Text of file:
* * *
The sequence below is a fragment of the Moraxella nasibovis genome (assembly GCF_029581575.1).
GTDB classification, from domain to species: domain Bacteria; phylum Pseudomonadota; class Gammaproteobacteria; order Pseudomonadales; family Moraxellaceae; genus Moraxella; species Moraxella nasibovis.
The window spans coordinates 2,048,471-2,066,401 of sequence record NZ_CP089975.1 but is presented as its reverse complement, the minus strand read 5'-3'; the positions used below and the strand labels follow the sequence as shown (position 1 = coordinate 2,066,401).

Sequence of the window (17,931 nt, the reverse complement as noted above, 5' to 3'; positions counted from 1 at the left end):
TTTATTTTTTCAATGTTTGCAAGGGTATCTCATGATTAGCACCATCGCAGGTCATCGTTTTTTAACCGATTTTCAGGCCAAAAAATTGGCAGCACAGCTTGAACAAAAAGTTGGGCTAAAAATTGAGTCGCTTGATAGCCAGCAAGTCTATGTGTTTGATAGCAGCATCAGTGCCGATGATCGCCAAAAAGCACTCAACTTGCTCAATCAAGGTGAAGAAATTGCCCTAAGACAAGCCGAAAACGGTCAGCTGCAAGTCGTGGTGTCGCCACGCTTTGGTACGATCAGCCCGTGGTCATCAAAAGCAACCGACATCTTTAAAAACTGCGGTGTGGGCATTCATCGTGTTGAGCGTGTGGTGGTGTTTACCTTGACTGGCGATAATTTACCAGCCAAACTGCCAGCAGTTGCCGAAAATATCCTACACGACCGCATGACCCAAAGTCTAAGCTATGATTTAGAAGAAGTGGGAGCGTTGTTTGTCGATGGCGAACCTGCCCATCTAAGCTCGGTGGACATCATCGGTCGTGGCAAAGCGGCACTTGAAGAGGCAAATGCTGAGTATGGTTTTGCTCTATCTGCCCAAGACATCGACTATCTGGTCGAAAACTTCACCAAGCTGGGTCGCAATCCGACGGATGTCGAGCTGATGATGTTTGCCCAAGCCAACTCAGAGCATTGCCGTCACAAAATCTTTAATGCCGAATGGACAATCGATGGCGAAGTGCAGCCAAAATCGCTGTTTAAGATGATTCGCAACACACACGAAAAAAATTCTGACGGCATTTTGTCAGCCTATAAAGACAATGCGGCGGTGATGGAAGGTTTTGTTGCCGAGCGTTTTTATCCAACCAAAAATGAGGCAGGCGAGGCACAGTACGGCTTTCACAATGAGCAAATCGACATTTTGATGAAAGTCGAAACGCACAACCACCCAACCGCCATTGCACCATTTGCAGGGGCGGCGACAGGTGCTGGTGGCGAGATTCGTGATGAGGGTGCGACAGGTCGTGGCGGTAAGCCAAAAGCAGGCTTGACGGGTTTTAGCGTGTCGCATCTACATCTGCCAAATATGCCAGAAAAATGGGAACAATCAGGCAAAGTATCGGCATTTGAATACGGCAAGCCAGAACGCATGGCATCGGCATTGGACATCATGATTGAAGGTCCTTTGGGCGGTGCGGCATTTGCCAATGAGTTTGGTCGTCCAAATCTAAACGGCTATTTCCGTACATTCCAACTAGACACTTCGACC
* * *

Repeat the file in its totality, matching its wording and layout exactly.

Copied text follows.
The sequence below is a fragment of the Moraxella nasibovis genome (assembly GCF_029581575.1).
GTDB classification, from domain to species: domain Bacteria; phylum Pseudomonadota; class Gammaproteobacteria; order Pseudomonadales; family Moraxellaceae; genus Moraxella; species Moraxella nasibovis.
The window spans coordinates 2,048,471-2,066,401 of sequence record NZ_CP089975.1 but is presented as its reverse complement, the minus strand read 5'-3'; the positions used below and the strand labels follow the sequence as shown (position 1 = coordinate 2,066,401).

Sequence of the window (17,931 nt, the reverse complement as noted above, 5' to 3'; positions counted from 1 at the left end):
TTTATTTTTTCAATGTTTGCAAGGGTATCTCATGATTAGCACCATCGCAGGTCATCGTTTTTTAACCGATTTTCAGGCCAAAAAATTGGCAGCACAGCTTGAACAAAAAGTTGGGCTAAAAATTGAGTCGCTTGATAGCCAGCAAGTCTATGTGTTTGATAGCAGCATCAGTGCCGATGATCGCCAAAAAGCACTCAACTTGCTCAATCAAGGTGAAGAAATTGCCCTAAGACAAGCCGAAAACGGTCAGCTGCAAGTCGTGGTGTCGCCACGCTTTGGTACGATCAGCCCGTGGTCATCAAAAGCAACCGACATCTTTAAAAACTGCGGTGTGGGCATTCATCGTGTTGAGCGTGTGGTGGTGTTTACCTTGACTGGCGATAATTTACCAGCCAAACTGCCAGCAGTTGCCGAAAATATCCTACACGACCGCATGACCCAAAGTCTAAGCTATGATTTAGAAGAAGTGGGAGCGTTGTTTGTCGATGGCGAACCTGCCCATCTAAGCTCGGTGGACATCATCGGTCGTGGCAAAGCGGCACTTGAAGAGGCAAATGCTGAGTATGGTTTTGCTCTATCTGCCCAAGACATCGACTATCTGGTCGAAAACTTCACCAAGCTGGGTCGCAATCCGACGGATGTCGAGCTGATGATGTTTGCCCAAGCCAACTCAGAGCATTGCCGTCACAAAATCTTTAATGCCGAATGGACAATCGATGGCGAAGTGCAGCCAAAATCGCTGTTTAAGATGATTCGCAACACACACGAAAAAAATTCTGACGGCATTTTGTCAGCCTATAAAGACAATGCGGCGGTGATGGAAGGTTTTGTTGCCGAGCGTTTTTATCCAACCAAAAATGAGGCAGGCGAGGCACAGTACGGCTTTCACAATGAGCAAATCGACATTTTGATGAAAGTCGAAACGCACAACCACCCAACCGCCATTGCACCATTTGCAGGGGCGGCGACAGGTGCTGGTGGCGAGATTCGTGATGAGGGTGCGACAGGTCGTGGCGGTAAGCCAAAAGCAGGCTTGACGGGTTTTAGCGTGTCGCATCTACATCTGCCAAATATGCCAGAAAAATGGGAACAATCAGGCAAAGTATCGGCATTTGAATACGGCAAGCCAGAACGCATGGCATCGGCATTGGACATCATGATTGAAGGTCCTTTGGGCGGTGCGGCATTTGCCAATGAGTTTGGTCGTCCAAATCTAAACGGCTATTTCCGTACATTCCAACTAGACACTTCGACC